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Zero to hero in three seconds for Lakers' Artest

By Mark Lamport-Stokes

LOS ANGELES (Reuters) - Grizzled veteran Phil Jackson has seen it all as a player and coach in the NBA but even he was dumbfounded by Ron Artest's stunning turnaround from zero to hero for the Los Angeles Lakers.

Artest had missed two ill-advised three-pointers in the last minute of Thursday's Game Five against the Phoenix Suns before he sank the winning basket as time expired to leave the Lakers one victory away from the NBA finals.

"He has an uncanny knack of doing things, and sometimes it just works out," Lakers coach Jackson told reporters after the NBA champions scraped past the Suns 103-101 to take a 3-2 lead in the best-of-seven Western Conference finals.

"He just has a knack of being around crucial plays."

Asked if he had ever witnessed such a sudden and dramatic change in fortune for a player, the 64-year-old Jackson replied: "No, I have not. I'm still recovering.

"We had a little session with Ron after the ball game. A lot of hugs, and then a lot of discussion."

Artest had struggled with his shooting all night at the Staples Center, making only one-of-eight from the field before his buzzer-beating heroics thwarted a gripping Suns fightback.

Phoenix had rallied from an 18-point deficit to trail by just three in the final minute when Artest missed consecutive open shots from beyond the arc, the second of them when the Lakers should have been running down the clock.

Jason Richardson banked in a game-tying three-pointer with 3.5 seconds left for the Suns and Jackson immediately called a 20-second timeout.

KEY PLAY

"I don't know why I left him in the game," Jackson said of his decision to allow Artest back on court for the final possession. "I actually questioned it myself when I put him out there on the floor, and there he was. Made the key play."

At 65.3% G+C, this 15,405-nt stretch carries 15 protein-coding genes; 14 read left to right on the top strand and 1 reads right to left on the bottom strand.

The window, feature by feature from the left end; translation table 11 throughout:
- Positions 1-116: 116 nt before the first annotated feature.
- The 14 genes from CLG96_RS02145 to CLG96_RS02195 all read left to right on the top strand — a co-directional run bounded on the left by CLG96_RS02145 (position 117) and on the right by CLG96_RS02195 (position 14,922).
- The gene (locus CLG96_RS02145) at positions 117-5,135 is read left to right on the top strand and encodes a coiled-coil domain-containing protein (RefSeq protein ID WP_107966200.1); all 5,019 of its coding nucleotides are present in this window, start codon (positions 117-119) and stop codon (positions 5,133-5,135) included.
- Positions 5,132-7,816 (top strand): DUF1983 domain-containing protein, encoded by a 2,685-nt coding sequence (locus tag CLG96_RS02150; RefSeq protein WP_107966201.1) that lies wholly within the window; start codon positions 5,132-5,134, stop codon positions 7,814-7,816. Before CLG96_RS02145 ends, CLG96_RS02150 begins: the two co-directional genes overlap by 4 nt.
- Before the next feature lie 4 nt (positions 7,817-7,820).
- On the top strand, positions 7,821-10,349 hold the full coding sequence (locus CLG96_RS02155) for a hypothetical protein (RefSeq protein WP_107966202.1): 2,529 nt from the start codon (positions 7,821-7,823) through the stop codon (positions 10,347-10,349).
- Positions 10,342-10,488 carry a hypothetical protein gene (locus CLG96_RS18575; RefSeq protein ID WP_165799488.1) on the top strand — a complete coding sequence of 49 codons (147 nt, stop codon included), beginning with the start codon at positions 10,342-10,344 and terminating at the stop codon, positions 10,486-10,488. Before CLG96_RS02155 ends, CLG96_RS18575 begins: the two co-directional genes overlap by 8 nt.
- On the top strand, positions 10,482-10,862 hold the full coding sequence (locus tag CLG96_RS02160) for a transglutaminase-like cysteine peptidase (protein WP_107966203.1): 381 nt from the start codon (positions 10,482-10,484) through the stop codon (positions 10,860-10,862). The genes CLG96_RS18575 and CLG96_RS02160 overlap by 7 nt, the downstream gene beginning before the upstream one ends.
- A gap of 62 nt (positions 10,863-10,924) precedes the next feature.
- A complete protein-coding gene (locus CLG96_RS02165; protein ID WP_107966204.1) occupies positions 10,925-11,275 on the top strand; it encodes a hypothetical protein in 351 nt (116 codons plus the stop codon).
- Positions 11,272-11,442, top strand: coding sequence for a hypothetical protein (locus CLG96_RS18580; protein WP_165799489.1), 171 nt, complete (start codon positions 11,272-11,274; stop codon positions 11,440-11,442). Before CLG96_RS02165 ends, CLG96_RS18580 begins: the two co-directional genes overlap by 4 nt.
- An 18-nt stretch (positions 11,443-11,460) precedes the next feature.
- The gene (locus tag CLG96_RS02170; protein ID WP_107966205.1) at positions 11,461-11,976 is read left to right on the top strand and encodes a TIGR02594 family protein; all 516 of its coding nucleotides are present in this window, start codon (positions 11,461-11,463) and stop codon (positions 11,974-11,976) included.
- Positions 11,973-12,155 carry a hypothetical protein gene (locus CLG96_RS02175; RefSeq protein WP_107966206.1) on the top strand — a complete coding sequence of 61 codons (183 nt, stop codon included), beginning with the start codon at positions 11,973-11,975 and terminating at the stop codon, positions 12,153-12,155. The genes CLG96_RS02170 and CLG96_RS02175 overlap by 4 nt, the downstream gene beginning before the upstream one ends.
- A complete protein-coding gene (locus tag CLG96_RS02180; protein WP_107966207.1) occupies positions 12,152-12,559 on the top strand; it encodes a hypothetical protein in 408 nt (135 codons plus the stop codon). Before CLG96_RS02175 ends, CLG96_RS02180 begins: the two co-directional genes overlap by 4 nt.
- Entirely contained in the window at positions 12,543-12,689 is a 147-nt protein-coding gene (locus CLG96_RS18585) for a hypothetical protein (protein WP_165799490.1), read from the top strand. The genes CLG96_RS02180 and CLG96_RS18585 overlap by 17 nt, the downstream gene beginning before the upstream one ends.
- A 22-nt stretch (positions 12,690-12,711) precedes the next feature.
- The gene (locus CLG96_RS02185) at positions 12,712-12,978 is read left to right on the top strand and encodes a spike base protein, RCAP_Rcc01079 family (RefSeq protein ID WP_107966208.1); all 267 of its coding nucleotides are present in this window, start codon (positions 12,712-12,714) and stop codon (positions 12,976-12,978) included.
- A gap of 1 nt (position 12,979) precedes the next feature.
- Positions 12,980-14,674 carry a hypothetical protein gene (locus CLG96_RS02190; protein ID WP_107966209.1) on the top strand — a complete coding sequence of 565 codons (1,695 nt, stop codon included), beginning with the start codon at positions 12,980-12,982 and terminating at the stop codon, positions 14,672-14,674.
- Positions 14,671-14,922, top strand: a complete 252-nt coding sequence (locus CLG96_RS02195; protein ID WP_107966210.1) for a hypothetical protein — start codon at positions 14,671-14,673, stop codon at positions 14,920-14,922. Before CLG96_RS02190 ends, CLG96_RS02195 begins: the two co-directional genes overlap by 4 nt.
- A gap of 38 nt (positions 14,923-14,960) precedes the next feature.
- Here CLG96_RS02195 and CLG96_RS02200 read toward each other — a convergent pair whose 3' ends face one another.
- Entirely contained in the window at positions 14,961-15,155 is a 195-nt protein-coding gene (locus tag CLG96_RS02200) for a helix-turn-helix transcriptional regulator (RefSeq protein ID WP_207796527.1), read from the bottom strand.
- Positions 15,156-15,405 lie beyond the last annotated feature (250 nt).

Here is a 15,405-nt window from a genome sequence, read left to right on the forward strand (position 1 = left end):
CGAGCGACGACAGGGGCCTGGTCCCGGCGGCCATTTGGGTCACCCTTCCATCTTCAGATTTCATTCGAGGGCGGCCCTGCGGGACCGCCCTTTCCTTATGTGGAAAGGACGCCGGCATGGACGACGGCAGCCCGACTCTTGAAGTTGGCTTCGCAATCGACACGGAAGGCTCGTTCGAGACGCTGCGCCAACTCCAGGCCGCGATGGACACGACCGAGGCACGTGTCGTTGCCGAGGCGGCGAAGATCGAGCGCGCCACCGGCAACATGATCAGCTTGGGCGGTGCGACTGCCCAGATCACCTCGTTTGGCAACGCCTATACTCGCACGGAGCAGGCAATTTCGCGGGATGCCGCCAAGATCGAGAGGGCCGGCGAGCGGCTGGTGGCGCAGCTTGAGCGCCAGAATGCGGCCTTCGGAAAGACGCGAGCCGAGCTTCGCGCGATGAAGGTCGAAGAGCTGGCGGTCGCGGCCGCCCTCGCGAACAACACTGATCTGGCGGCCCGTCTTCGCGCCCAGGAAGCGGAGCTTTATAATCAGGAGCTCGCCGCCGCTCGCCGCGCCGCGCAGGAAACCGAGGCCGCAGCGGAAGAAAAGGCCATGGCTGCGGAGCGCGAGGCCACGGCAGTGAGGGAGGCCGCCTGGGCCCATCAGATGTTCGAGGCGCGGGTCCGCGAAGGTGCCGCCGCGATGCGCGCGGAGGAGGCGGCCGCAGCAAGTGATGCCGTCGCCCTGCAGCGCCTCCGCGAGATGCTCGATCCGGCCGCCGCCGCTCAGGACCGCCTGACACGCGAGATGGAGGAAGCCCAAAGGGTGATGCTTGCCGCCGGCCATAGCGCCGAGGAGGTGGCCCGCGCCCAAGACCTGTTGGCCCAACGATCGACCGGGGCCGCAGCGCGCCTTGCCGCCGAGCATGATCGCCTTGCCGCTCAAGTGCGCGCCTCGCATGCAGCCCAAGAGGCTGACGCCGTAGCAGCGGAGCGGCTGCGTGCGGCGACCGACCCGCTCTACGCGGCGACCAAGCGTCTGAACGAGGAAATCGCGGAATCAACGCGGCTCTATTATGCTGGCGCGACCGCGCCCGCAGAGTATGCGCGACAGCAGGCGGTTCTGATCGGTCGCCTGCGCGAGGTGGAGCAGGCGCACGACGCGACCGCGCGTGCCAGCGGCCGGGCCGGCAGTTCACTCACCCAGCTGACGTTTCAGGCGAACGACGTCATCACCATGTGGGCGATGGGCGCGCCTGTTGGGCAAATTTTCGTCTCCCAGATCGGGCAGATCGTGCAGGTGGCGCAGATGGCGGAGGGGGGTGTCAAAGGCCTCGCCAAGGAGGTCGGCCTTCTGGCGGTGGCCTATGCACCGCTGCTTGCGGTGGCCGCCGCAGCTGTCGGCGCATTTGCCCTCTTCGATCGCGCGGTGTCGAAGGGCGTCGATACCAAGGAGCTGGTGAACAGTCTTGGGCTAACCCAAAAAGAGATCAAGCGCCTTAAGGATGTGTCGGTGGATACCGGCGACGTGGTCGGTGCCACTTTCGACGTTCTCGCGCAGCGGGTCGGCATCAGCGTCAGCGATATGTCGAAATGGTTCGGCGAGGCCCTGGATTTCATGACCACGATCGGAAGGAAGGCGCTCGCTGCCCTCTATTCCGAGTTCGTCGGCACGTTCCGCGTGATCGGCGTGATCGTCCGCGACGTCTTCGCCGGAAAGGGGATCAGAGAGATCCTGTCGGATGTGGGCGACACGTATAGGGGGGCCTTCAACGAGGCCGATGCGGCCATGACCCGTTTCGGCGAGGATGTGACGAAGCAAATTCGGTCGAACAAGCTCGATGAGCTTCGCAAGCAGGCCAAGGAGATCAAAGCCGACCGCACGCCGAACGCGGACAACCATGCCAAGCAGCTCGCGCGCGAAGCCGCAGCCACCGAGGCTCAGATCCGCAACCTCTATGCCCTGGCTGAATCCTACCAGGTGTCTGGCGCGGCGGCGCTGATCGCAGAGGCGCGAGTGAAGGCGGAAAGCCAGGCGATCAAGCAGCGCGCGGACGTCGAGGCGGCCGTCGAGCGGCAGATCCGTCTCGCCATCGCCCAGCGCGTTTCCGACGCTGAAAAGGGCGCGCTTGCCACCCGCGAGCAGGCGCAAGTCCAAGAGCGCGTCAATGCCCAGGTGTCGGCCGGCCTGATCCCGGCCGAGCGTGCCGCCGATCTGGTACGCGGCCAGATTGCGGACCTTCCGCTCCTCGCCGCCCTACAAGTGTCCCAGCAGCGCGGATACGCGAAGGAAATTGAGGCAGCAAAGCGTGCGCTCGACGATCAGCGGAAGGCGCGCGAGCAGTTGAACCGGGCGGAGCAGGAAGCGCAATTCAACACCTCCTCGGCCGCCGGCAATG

Jackson's final play was set up for Kobe Bryant to go for the winning shot but his attempt from long range came up short. Artest slipped in to beat Richardson to the rebound and he scored with an awkward layup to send the crowd into a frenzy.

"I thought Kobe got fouled on the shot so I just kind of figured it was going to be short," said Artest, who was mobbed by his jubilant team mates after making what he called the biggest shot of his career.

"I missed a lot of layups during the regular season. I'm just staying with it, just trying to play my part and see what happens."

Artest, effectively traded to the Lakers from the Houston Rockets last July for three-point specialist Trevor Ariza, has struggled to fit in with the Los Angeles offense this season.

"I'm a better player than my numbers are speaking of right now but there's a new system for me," he said. "I'm trying to somehow make it work for the team."

His buzzer-beating basket certainly worked for the Lakers on Thursday night and they can reach the NBA Finals for a third year in a row if they beat the Suns in Phoenix in Game Six on Saturday.

(Editing by Frank Pingue)